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grandmeaulne

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Everything posted by grandmeaulne

  1. Well, for your question to be answered, we'd need to get a tour first. And that's a big IF! Most bands who offer pre-sale do it through their fan club. And a forum doesn't exactly qualify.
  2. I saw it. It took him 30 years to sell Rock and Roll to Cadillac, but just three months to sell Killing the Blues to JC Penny
  3. Paleontologist??? That explains his fascination with rock dinosaurs...Lol!
  4. I do. $60 CANADIAN dollars ;-)
  5. I used to work in a Montreal record store in the 1980s which sold bootlegs openly. Even record company reps came to us to buy some for their own collections. The store was finally busted a few years ago, but that's because the store started importing large quantities for re-distribution. Back then, I think the attitude of the RCMP had been: a) Should we put ressources on bootleg recordings when we have to chase terrorists and drug dealers. Are the victims being impacted in such a way that it demands immediate action. c) Piracy (cheap copies of existing official merch) costs the economy a lot more that bootlegs. d) What's a bootleg anyway. If the RCMP felt that way, it's safe to say the FBI, the Japanese police and many others feel the same way: it's a low priority issue.
  6. I had just turned 14. And for about a week I was stopping in front of my local ticket outlet on my way to school every morning, hoping the tickets would go on sale for their scheduled October 17 concert at the Montreal Forum. After I returned from school, I was doing my newspaper delivery route (back then, most dailies still published in the afternoon) I stopped at my friend's house, who was outside, and told me "hey some idiot at school said Bonham had died. What bullshit!" We were worried nonetheless, so we tuned-in CHOM-FM, and sure enough, they confirmed it. I don't remember ever being so bummed in my life. Even my mom, who was ready to help me get tickets, said she was sorry to hear this.
  7. This morning I listened to a bootleg of the 1995 Page-Plant show which I attended in Montreal, and it made me think of Ramble-On at the O2. In 1995, they did Immigrant intro into Wanton Song, straight into Bring-it-On Home, and Ramble-On, followed by Thank You. I felt it worked much better back then, because the beggining was so powerful that even that even Ramble-On's mild start didn't break the level of energy. I don't think Good-Times Bad-Times was a proper opener.
  8. I played both albums to death, and I still don,t get bored. Exile is my all-time favorite Stones album, with Let it Bleed and Sticky Fingers close seconds. I love PG, lthough LZ 1 and 4 are my favorite Zep records. The Stones are more song-oriented, while Zeppelin is musicianship-driven. Buth both records have aged extremely well.
  9. I agree with you. I had to buy a code, and I had not, I would have missed the show. I don't think that doing what's "right", IE, accept that I wasn't picked in the lottery, would have compensated for missing the show. Especially if it meant letting a greedy non-fan attend the show instead of me.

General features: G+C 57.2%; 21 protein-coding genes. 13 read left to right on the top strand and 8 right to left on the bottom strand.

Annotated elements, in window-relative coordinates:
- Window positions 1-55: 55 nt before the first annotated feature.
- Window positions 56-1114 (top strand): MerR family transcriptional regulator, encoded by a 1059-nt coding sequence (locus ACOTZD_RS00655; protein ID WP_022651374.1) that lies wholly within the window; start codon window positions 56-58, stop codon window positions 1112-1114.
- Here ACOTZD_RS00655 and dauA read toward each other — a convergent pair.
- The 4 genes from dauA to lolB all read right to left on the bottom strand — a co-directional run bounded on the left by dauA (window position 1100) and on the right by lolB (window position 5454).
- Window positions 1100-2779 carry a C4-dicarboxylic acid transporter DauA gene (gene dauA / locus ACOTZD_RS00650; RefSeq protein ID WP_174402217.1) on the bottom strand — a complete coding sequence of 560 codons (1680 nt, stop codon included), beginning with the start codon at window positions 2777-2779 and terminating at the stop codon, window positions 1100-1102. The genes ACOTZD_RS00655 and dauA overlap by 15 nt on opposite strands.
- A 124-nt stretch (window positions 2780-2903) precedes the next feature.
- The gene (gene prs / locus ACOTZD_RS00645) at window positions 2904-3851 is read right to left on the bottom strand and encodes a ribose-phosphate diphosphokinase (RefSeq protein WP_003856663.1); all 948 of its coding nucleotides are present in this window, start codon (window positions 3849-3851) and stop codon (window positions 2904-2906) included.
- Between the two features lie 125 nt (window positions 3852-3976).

10. I felt most of the promotion/hype this fall was centered on the release of Mothership, rather than the re-release of TSRS. I remember in 2003 when the DVD came out, you had posters, displays, promotion all over while the TSRS sort of fell through the cracks, relatively speaking. It could explain why Mothership charted, and not the movie.
  11. Hmmm. I disagree. I did see it as a heavily discounted album in record stores around 78-79. Anyone has actual, verifiable sales figures for each album? I'm told LZ3 sold the least in their catalogue though.
  12. It's funny but I've heard the story of his collapse over and over again, and it's the first time someone actually "takes me there". Thanks for the additional info. Did you ask for your refund, or did you just keep your ticket stub?
  13. Wow, this sketch is priceless!!! Funny thing is, the add says there's a version by Dolly Parton....who ended-up covering it for real a few years ago.
  14. Neat story, thanks. I'm curious about one thing. When Jimmy fell ill, how did the crowd react when it was announced the show was cancelled? Were people refunded? Or did the promoter argue that since they played for an hour, their contractual obligation to perform was met?
  15. First band to be able to physicaly beat the crap out of anyone who gets in their way, and be able to get away with it. (Bonham, Oakland 77 anyone?) :-) But seriously, it's true that Presence went platinum in pre-sale, but the business has since changed considerably. Not long after this, Kiss also released their four solo albums, which also went platinum on release. Trouble is, they stayed on store shelves and most copies were returned as unsold. But the hype continued to say "it was a hit, look, it shipped platinum." In fact, Presence didn't escape this phenomenon, because while the album did ship platinum and hit the top of the charts, it also quickly fell off the radar screen compared to their previous albums, because it didn't have "hits" on them. Fans bought it en masse when it came out, but that was it. In fact, in Hammer of the Gods, I think Stephen Davis wrote that Presence enventualy ended-up in record store bargain bins. Following other similar flops, the RIAA, which certifies album sales, started compiling actual sales figures in stores, and NOT in pre-orders. That system was of course flawed, because the actual tracking of sales was unreliable, and you couldn't trust the record company's numbers since they'd be known to inflate sales figures. Tracking became more accurate with the advent of the soundscan system in the 1990s.